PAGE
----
A 'failure in public health policy': fallout from French move to mandatory Covid vaccines


On Monday July 12th President Emmanuel Macron announced that all healthcare workers in France will have to be vaccinated against Covid-19 by September 15th. He also hinted that if the Delta variant of the disease takes hold and not enough of the public get a jab then this obligation could be extended to the whole population. The announcement has had a mixed reaction among some healthcare staff. The president's words have also sparked a wider debate about the ethics of mandatory vaccination and highlighted some glaring weaknesses in French public health policy since the start of the Covid epidemic. Rémi Yang, Mathilde Goanec, Jérôme Hourdeaux and Donatien Huet report.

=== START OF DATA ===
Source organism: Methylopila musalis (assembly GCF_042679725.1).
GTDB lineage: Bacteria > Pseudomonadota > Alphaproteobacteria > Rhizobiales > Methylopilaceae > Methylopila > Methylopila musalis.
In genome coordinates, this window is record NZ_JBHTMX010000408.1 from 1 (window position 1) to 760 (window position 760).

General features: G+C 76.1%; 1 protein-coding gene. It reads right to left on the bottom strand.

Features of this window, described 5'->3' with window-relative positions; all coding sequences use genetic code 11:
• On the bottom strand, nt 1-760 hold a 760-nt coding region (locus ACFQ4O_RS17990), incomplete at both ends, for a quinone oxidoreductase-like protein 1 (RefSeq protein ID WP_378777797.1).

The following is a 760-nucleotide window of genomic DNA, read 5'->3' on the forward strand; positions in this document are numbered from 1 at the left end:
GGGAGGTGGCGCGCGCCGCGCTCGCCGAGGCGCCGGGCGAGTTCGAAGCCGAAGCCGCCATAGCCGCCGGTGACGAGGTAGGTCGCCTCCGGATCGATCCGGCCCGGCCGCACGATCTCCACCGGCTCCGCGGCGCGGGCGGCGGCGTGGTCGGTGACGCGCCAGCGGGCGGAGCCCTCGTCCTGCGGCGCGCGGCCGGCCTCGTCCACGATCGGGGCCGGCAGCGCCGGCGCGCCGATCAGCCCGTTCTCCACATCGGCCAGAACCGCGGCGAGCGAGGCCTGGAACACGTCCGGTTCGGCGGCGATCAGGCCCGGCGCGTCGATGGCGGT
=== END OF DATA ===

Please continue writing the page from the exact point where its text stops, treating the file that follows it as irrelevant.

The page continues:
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“It was like being slapped in the face. All my colleagues are in a state of shock as well.” Malika Belarbi, a nursing assistant at the Boulogne-Billancourt care home in the western suburbs of Paris and a member of the CGT Santé trade union, was still angry a day after President Emmanuel Macron's address to the French nation on Monday July 12th. During his televised speech the president announced that nursing staff will have to be vaccinated against Covid-19 by September 15th. Health minister Olivier Véran later made it clear that under new legislation staff who did not comply would face having their contracts – and pay – suspended for up to six weeks.